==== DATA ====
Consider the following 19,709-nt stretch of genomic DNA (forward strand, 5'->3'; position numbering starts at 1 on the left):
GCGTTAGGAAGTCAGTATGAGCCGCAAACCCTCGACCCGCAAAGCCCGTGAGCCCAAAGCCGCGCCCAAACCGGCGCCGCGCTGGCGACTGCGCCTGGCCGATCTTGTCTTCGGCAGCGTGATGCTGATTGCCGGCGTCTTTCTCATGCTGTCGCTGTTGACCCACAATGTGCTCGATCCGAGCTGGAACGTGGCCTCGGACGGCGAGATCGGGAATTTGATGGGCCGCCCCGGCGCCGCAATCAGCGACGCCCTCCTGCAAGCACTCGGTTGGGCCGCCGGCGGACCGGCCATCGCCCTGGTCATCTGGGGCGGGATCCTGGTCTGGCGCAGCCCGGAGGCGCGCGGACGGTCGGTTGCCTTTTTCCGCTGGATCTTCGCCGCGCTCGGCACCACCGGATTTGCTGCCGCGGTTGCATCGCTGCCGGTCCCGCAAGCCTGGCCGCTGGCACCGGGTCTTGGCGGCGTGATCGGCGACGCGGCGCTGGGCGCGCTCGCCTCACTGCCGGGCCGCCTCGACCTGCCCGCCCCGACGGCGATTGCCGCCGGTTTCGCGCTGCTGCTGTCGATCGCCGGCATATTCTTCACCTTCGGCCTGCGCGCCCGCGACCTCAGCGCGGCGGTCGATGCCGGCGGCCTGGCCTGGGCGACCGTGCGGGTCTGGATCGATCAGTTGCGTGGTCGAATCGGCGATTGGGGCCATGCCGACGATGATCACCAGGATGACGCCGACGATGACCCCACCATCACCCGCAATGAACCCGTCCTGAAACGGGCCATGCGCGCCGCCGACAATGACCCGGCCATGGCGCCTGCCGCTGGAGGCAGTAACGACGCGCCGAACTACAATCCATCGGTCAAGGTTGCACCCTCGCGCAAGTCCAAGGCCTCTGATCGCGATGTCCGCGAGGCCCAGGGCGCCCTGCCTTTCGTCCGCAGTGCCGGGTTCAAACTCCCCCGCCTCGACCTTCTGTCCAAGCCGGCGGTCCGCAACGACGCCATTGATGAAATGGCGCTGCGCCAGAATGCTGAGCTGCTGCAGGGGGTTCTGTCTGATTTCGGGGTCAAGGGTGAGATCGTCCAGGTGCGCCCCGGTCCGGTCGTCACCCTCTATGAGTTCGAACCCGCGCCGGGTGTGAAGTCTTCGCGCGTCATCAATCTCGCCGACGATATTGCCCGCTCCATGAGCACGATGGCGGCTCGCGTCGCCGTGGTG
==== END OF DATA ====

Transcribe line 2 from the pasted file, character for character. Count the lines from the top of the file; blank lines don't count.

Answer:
GCGTTAGGAAGTCAGTATGAGCCGCAAACCCTCGACCCGCAAAGCCCGTGAGCCCAAAGCCGCGCCCAAACCGGCGCCGCGCTGGCGACTGCGCCTGGCCGATCTTGTCTTCGGCAGCGTGATGCTGATTGCCGGCGTCTTTCTCATGCTGTCGCTGTTGACCCACAATGTGCTCGATCCGAGCTGGAACGTGGCCTCGGACGGCGAGATCGGGAATTTGATGGGCCGCCCCGGCGCCGCAATCAGCGACGCCCTCCTGCAAGCACTCGGTTGGGCCGCCGGCGGACCGGCCATCGCCCTGGTCATCTGGGGCGGGATCCTGGTCTGGCGCAGCCCGGAGGCGCGCGGACGGTCGGTTGCCTTTTTCCGCTGGATCTTCGCCGCGCTCGGCACCACCGGATTTGCTGCCGCGGTTGCATCGCTGCCGGTCCCGCAAGCCTGGCCGCTGGCACCGGGTCTTGGCGGCGTGATCGGCGACGCGGCGCTGGGCGCGCTCGCCTCACTGCCGGGCCGCCTCGACCTGCCCGCCCCGACGGCGATTGCCGCCGGTTTCGCGCTGCTGCTGTCGATCGCCGGCATATTCTTCACCTTCGGCCTGCGCGCCCGCGACCTCAGCGCGGCGGTCGATGCCGGCGGCCTGGCCTGGGCGACCGTGCGGGTCTGGATCGATCAGTTGCGTGGTCGAATCGGCGATTGGGGCCATGCCGACGATGATCACCAGGATGACGCCGACGATGACCCCACCATCACCCGCAATGAACCCGTCCTGAAACGGGCCATGCGCGCCGCCGACAATGACCCGGCCATGGCGCCTGCCGCTGGAGGCAGTAACGACGCGCCGAACTACAATCCATCGGTCAAGGTTGCACCCTCGCGCAAGTCCAAGGCCTCTGATCGCGATGTCCGCGAGGCCCAGGGCGCCCTGCCTTTCGTCCGCAGTGCCGGGTTCAAACTCCCCCGCCTCGACCTTCTGTCCAAGCCGGCGGTCCGCAACGACGCCATTGATGAAATGGCGCTGCGCCAGAATGCTGAGCTGCTGCAGGGGGTTCTGTCTGATTTCGGGGTCAAGGGTGAGATCGTCCAGGTGCGCCCCGGTCCGGTCGTCACCCTCTATGAGTTCGAACCCGCGCCGGGTGTGAAGTCTTCGCGCGTCATCAATCTCGCCGACGATATTGCCCGCTCCATGAGCACGATGGCGGCTCGCGTCGCCGTGGTG